Functions of the Breastbone Muscle


The breastbone muscle is really a set of two large muscles that cover the breast bone. These muscles have a variety of uses for everyday movements and help protect the chest cavity and heart from injury.


The breast bone is also known as the sternum. The sternum is a t-shaped bone located in the front of the chest and where the ribs connect to one another by cartilage. It serves to protect the chest cavity from injury. The muscles that cover the breast bone area are known as the Pectoralis major muscles. These muscles make up the majority of the front of the chest, starting below the collar bone and over the sternum. They attach to the humerus or upper arm near the joint of the shoulder and to the breast bone. The muscle fibers of the pectoralis are fan shaped to allow for a variety of movements. These muscles are large and well supplied with blood from the pectoral branch of the thoracoacromial trunk. The muscles are easy to see in men, but usually sit underneath of the breasts in women. The Pectoralis minor is a smaller and thinner muscle found under the Pectoralis major muscles. The pectoralis muscles receive nerve stimulation from the brain through the medial and lateral pectoral nerves. This makes these muscles able to be voluntarily moved by the person. These muscles are vitally important in keeping the arm attached to the body.


The pectoralis muscles have several responsibilities involving moving the shoulder joint in order to perform a wide array of everyday actions. The pectoralis major allows the humerus to move in variety of ways including rotating it medially for activities like arm wrestling, moving the humerus up and down and flexion of the humerus. The flexion of the humerus by the pectoralis muscle allows for the motion used to throw a ball. The pectoralis major muscles are also useful for inhaling a large amount of breath. The pectoralis minor muscle is responsible for moving the shoulder forward, as seen during a shrug.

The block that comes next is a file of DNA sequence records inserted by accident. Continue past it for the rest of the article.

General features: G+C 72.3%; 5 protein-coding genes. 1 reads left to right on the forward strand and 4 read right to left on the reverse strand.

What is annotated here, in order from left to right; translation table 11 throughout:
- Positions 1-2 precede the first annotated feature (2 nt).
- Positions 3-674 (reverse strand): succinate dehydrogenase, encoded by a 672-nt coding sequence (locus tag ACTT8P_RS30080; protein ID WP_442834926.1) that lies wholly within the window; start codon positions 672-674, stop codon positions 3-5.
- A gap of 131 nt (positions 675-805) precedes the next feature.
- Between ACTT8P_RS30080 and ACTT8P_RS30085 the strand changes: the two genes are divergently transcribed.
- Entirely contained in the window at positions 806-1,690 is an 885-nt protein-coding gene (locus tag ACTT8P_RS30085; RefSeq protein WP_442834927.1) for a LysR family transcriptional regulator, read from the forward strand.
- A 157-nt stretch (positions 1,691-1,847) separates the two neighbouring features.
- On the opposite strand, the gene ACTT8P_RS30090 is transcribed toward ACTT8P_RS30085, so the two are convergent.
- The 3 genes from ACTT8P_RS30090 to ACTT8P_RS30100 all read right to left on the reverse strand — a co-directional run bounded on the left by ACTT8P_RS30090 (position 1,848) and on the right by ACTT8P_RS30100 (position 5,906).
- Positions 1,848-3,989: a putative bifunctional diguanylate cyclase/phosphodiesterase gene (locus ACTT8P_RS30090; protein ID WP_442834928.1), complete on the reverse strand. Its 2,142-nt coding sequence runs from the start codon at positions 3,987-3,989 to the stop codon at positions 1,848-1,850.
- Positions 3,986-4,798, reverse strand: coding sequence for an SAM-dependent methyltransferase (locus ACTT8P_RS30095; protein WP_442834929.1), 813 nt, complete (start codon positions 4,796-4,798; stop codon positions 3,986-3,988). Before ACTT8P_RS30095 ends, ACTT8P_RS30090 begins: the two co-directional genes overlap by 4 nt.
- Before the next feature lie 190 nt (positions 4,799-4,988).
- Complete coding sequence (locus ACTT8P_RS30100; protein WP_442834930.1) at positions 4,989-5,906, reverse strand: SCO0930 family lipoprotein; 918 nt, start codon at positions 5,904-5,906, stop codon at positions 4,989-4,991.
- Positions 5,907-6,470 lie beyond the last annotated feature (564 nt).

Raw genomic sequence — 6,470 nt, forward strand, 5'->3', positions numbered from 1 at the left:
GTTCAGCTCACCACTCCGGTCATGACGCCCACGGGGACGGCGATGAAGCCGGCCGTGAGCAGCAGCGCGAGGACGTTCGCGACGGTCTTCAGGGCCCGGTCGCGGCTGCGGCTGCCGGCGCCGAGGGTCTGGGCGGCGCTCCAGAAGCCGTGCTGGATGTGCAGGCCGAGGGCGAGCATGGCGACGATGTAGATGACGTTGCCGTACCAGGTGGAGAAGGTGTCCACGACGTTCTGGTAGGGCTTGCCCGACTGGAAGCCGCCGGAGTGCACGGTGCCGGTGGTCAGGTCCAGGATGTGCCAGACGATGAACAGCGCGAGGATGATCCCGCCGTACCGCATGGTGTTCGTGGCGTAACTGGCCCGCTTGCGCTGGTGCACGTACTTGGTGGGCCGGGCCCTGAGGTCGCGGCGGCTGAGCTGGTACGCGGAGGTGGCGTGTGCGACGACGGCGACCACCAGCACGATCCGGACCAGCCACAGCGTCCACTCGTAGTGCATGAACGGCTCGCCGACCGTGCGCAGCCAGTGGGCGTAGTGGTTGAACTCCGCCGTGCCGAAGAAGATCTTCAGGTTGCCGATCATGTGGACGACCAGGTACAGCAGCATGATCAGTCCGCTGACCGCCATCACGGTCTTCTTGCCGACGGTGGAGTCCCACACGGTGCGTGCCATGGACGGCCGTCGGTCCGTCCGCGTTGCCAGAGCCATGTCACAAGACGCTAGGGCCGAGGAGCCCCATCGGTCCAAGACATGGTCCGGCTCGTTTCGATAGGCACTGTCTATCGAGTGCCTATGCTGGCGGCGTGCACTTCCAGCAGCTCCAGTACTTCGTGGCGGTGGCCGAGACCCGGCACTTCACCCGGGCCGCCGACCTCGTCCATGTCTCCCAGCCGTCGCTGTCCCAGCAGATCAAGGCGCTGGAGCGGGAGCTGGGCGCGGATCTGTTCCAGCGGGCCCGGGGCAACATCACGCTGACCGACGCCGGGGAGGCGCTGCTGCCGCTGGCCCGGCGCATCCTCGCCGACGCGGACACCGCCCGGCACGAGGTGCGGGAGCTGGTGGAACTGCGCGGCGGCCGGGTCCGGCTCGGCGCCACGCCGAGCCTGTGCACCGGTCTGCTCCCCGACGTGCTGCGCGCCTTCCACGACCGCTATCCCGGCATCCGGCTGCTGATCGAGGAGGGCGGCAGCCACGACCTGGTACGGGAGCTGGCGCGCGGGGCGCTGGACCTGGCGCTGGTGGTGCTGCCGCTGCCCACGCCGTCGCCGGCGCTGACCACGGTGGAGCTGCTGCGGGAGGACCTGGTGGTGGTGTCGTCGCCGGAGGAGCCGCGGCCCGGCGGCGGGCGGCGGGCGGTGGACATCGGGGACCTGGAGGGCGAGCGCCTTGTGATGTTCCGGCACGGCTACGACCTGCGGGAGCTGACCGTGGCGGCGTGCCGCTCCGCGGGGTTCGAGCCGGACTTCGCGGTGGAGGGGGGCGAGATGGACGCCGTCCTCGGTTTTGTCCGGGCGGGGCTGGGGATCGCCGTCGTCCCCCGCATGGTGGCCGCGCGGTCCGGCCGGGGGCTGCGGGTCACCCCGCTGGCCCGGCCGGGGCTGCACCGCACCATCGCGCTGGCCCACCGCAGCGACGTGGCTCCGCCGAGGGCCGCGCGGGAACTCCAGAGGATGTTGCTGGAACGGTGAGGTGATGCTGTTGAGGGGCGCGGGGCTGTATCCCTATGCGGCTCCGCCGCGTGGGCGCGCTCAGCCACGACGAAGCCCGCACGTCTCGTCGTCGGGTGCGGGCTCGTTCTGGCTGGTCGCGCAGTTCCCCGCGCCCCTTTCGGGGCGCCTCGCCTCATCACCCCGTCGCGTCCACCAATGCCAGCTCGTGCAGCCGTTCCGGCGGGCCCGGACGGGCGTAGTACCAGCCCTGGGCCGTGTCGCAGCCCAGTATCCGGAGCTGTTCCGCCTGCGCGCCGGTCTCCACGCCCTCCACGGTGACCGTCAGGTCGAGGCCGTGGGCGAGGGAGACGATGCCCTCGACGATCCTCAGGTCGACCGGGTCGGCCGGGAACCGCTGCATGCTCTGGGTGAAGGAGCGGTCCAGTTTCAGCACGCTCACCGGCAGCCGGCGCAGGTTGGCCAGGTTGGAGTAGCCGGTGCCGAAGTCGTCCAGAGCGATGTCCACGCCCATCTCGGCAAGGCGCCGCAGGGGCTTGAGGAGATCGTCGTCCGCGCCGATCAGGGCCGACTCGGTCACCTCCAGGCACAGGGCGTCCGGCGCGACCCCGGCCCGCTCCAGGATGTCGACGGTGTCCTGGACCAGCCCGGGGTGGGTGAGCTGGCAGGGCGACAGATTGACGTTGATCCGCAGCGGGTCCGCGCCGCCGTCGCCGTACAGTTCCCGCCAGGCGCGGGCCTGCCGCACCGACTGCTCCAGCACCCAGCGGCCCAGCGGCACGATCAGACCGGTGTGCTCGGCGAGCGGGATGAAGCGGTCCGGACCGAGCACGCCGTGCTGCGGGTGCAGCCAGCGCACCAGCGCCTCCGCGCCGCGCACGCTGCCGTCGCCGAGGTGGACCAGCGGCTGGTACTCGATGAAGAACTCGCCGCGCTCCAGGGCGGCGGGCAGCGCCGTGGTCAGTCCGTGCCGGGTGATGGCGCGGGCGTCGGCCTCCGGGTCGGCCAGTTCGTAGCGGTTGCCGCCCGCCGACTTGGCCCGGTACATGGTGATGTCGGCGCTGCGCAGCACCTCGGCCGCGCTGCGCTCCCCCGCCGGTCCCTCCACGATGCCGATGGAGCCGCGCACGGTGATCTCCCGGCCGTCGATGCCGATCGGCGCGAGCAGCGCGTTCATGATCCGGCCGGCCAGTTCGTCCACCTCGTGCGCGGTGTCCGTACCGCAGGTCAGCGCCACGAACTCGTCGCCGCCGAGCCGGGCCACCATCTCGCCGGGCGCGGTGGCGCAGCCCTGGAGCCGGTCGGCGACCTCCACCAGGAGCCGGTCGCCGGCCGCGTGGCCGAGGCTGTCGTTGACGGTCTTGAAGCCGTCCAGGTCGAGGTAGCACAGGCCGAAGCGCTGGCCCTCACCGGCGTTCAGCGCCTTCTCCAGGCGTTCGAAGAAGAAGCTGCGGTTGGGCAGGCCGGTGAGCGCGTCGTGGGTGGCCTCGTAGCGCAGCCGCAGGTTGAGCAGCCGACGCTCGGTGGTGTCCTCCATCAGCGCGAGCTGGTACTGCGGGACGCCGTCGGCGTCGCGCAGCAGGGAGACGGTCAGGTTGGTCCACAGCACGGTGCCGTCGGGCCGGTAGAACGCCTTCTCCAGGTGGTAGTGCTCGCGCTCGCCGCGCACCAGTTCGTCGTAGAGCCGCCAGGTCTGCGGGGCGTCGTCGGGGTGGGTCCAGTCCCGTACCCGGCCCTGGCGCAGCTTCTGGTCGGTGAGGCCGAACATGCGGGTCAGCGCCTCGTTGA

Large and toned pectoralis muscles are often a sign associated with overall strength and power. This makes these sets of muscle important for bodybuilders and other athletes. Many athletes will attempt to strengthen their pectoralis muscles in order to increase the movement and strength of their humerus and arm.  Sometimes a strain or sprain of the breast bone muscle can lead to pain and swelling. Symptoms of this type of muscle problem usually involve aching, swelling and bruising. The muscles that lay within the ribs, also called the intercostals muscles, may also experience this type of pain. It is also possible to tear the muscles located on the chest. This type of injury takes a long time to heal and can be rather painful. Other types of injury that can affect this muscle group can result from traumatic injury. Blunt force trauma can cause severe bruising and pain in the muscle and the muscle can be pierced by objects as well. These types of injuries are often the result of car accidents or sports related accidents. Any injury to the chest area should be considered severe and should be checked out by a doctor. Chronic or serious respiratory problems can also injure the muscles located around the chest. Examples of these types of problems are asthma and emphysema.


While these chest muscles are often overlooked, they provide a variety of services in the form of movement and protection. The breast bone muscle not only works to move the shoulder and arm, but often they are used by both men and women to attract the opposite sex, as a strong set of pectoralis is considered to be very attractive.


 

 

 


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